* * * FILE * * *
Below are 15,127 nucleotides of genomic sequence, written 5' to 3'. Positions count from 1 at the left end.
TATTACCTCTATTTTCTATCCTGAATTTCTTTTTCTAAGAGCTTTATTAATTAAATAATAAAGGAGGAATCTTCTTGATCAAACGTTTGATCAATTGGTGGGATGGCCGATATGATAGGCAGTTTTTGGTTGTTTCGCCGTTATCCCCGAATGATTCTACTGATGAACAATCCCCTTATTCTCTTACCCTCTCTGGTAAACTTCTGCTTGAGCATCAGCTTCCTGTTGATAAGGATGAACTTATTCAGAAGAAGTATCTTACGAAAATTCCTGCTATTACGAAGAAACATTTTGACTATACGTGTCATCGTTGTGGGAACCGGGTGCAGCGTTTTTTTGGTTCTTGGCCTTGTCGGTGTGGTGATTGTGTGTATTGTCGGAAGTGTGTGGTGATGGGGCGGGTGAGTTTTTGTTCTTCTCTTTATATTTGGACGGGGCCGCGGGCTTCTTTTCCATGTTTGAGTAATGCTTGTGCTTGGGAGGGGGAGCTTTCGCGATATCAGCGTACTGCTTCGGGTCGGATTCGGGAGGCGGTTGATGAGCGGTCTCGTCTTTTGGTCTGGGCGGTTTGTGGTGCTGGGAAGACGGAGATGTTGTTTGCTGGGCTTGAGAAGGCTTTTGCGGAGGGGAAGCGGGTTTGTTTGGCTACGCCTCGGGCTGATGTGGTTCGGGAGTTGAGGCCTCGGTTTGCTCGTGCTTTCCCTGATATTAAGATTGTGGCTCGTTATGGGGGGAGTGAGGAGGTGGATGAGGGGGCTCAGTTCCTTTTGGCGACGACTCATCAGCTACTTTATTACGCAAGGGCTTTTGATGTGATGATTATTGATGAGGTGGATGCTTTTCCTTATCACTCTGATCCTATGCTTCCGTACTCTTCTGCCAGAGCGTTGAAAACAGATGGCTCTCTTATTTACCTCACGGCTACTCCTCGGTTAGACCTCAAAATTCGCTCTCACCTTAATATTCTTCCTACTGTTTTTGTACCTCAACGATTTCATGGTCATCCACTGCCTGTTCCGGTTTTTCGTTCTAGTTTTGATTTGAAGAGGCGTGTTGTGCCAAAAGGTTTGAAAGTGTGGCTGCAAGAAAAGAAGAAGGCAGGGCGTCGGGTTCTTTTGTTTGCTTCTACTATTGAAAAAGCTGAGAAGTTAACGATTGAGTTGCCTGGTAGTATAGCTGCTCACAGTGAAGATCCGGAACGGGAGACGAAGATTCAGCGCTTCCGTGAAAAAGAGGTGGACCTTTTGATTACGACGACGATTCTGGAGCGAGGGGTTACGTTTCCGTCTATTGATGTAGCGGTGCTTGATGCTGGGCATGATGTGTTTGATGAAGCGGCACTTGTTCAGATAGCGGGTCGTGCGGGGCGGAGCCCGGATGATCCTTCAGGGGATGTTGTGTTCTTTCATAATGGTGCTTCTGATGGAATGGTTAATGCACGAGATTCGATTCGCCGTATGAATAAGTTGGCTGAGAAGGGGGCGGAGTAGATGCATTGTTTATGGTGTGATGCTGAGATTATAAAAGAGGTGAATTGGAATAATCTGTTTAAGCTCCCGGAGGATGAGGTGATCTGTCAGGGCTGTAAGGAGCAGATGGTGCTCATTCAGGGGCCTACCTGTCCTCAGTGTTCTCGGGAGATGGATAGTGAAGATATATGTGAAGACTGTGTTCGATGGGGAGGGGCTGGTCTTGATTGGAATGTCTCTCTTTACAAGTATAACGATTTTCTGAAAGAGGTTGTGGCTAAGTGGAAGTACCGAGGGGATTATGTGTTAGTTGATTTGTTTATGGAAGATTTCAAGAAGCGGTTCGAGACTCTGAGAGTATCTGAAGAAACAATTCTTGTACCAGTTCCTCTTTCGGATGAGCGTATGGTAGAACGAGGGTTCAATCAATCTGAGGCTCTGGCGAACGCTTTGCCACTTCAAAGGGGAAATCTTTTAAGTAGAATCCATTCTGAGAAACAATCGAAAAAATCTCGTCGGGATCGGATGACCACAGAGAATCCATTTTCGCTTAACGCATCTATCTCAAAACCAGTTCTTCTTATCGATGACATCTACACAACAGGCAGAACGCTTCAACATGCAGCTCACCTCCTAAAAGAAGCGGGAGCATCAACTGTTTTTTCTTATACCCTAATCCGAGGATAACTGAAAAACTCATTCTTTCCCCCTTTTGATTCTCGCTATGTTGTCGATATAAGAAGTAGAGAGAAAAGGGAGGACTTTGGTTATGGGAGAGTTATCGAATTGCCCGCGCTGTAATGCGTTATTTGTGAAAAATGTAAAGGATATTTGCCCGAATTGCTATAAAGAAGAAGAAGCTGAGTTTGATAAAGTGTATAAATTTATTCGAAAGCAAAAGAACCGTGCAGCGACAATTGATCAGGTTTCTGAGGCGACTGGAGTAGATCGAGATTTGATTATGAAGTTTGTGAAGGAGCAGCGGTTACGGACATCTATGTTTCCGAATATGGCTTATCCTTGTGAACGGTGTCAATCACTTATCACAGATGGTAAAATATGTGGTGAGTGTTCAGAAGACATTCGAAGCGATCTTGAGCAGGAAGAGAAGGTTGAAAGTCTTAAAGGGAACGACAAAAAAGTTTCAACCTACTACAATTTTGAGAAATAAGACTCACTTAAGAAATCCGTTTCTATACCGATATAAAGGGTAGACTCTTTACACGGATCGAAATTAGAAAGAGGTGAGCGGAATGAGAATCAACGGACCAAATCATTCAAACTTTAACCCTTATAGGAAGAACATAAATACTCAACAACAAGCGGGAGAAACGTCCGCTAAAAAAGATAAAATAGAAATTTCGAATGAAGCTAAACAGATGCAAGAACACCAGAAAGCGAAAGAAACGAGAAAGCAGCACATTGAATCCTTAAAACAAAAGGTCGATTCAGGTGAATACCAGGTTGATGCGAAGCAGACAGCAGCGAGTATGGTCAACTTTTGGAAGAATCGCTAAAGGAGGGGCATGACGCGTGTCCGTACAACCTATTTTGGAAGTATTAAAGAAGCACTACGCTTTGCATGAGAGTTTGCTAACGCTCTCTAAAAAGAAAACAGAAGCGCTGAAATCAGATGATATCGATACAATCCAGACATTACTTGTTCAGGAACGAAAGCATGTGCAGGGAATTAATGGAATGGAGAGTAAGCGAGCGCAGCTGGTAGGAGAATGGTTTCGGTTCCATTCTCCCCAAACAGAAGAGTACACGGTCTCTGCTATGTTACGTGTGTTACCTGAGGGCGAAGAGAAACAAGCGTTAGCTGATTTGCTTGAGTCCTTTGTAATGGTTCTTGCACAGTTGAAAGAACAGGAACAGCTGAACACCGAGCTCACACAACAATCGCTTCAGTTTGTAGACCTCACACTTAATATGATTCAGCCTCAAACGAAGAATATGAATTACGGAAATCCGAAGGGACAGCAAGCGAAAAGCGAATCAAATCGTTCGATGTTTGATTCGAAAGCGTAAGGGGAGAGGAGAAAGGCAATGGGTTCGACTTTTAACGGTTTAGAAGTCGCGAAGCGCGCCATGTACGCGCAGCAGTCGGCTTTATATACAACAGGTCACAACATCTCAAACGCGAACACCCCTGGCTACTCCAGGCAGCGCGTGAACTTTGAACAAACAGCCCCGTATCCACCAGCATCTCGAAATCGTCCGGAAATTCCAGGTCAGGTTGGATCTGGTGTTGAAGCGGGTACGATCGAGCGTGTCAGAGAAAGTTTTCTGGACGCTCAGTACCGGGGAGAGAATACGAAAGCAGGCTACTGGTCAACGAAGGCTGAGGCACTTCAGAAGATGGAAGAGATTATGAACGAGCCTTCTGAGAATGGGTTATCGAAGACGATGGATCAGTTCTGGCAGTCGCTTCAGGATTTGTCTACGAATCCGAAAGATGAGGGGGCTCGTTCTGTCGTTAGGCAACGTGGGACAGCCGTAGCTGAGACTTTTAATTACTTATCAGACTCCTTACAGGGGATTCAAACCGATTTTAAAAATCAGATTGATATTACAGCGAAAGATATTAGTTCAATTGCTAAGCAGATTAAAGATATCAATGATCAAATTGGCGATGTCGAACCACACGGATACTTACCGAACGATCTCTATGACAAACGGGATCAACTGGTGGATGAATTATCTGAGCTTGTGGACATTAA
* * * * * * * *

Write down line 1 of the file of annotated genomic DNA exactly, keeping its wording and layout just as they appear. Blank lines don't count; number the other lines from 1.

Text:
Below are 15,127 nucleotides of genomic sequence, written 5' to 3'. Positions count from 1 at the left end.